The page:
Computer chip giant Intel announced on Tuesday a new architecture underlying three upcoming chip series, while exhibiting a new class of computer.
At the Intel developer forum in San Francisco, Intel chief Executive Paul Otellini showed off road maps for new server, notebook and desktop chips for 2006 and 2007, according to Xinhua.
The next-generation power-optimized micro architecture combine selements of the design behind the Pentium 4. It will be the basis for three new 65-nanometer dual-core products to be launched in the second half of 2006 - Woodcrest for servers, Conroe for desktops and Merom for mobile use.
All three products will share common features such as 64-bit compatibility, virtualization, trusted platform support and management features, said Otellini.
Intel and analysts predict that as many as 200 million computers may be sold this year alone. But Otellini said the new generation of processors would also run well in desktop PCs that would not need a fan to cool them and very thin servers known as blades, Silicon reports.
Roger Kay, president of market research firm Endpoint Technologies Associates, said: "Servers and desktops have been in need of power for some time and chipmakers realized this immediately when the pure performance vector wasn't working. In the digital home, you need quiet. You can't have a PC running in your living room that sounds like a 747 jumbo jet. With energy costs going up, servers do use a lot of juice. By reducing the heat envelope, [server makers] can build servers that are housed closer together."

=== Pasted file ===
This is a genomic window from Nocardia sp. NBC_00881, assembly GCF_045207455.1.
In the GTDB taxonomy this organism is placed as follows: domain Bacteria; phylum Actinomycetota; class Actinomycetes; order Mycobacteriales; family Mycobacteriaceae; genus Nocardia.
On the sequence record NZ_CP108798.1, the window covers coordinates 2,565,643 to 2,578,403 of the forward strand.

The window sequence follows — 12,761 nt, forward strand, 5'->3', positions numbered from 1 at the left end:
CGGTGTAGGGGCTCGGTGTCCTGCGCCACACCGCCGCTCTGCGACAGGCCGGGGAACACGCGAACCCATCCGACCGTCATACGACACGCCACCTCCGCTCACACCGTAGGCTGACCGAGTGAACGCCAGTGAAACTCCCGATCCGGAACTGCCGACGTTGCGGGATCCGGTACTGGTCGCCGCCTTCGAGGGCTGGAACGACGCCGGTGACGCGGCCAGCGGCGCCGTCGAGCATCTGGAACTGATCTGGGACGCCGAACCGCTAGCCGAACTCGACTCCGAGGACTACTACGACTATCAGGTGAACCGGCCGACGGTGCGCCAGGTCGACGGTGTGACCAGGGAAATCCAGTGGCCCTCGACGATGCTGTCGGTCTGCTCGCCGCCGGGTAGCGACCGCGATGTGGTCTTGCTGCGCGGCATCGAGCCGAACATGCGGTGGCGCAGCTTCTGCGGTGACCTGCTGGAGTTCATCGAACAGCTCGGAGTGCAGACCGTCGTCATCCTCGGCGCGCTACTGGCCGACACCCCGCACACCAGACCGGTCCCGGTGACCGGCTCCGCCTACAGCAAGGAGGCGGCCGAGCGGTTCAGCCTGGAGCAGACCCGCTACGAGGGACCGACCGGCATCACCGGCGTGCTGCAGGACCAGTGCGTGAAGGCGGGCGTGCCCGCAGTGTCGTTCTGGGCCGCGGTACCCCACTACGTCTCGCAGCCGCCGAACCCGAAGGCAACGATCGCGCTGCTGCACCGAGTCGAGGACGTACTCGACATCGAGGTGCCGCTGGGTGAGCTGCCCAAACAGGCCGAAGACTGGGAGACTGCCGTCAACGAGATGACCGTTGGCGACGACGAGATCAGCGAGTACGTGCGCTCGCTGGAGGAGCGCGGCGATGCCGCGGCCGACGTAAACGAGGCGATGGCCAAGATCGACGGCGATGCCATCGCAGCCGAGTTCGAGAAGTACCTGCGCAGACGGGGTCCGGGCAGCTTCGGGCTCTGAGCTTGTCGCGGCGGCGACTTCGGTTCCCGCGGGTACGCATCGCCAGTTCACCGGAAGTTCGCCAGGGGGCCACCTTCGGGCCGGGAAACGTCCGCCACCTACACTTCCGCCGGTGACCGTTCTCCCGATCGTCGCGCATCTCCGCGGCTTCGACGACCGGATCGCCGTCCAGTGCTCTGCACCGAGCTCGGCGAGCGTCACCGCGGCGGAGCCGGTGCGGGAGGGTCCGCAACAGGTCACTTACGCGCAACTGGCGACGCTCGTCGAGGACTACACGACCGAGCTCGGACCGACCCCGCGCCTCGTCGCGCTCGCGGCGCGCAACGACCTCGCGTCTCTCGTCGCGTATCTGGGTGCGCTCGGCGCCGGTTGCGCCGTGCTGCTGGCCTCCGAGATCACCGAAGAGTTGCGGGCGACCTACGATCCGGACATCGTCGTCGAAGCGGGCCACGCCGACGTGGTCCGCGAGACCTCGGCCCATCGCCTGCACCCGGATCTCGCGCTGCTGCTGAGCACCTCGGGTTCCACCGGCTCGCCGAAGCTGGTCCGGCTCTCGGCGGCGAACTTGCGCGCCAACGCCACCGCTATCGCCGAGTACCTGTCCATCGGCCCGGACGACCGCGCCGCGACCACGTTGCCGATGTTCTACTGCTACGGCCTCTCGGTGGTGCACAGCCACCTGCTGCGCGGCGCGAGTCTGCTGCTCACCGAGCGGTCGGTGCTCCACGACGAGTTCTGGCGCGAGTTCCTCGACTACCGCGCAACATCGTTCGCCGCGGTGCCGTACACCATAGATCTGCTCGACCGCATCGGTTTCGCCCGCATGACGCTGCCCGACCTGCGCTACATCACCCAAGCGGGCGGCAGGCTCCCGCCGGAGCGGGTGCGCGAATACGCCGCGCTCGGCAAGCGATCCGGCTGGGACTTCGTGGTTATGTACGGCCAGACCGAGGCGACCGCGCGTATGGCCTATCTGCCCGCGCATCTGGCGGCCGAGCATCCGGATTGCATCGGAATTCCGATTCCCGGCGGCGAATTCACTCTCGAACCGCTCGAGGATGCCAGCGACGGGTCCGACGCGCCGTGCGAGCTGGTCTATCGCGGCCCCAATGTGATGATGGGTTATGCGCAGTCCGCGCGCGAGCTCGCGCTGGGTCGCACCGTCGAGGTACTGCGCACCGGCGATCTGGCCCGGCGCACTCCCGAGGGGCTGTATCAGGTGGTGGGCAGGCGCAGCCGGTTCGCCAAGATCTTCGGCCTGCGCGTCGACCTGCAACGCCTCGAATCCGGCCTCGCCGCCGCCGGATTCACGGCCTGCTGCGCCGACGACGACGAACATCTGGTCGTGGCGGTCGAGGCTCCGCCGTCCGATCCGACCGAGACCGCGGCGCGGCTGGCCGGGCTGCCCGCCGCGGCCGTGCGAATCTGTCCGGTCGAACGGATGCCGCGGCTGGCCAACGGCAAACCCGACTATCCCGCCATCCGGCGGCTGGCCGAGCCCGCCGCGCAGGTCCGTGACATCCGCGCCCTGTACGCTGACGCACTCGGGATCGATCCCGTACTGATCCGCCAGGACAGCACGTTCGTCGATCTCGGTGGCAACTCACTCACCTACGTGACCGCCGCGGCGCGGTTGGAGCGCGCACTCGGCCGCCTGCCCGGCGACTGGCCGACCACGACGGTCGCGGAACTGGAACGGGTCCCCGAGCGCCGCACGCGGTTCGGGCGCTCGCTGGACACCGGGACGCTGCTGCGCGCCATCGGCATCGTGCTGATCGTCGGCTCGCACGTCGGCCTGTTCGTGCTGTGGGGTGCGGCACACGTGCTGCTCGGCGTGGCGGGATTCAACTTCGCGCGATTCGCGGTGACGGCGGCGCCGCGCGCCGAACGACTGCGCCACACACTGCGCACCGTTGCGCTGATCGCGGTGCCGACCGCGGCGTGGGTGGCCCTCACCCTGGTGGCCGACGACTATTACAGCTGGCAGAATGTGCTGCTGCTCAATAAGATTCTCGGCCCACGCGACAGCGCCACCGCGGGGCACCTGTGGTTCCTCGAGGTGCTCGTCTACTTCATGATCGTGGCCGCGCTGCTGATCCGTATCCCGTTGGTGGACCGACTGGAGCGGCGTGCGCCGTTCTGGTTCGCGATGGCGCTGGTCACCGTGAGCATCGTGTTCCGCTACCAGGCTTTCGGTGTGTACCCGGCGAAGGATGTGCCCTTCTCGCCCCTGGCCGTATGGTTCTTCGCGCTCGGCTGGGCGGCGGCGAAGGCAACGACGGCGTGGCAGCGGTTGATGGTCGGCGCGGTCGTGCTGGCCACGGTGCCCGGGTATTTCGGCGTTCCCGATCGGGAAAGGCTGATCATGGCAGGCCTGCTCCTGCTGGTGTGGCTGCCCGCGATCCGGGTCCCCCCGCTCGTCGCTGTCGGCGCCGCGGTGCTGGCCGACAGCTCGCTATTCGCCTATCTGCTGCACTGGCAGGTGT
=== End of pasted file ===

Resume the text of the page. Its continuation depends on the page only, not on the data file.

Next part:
The Investigative Committee of the Russian Federation put the head of the contractor company of Russia's space corporation Roskosmos, Sergei Slastikhin, on international wanted list
"Washington operators of the sanctions machine ought to get acquainted with the history of Russia, to stop the unnecessary fussing," spokesperson for the Foreign Ministry said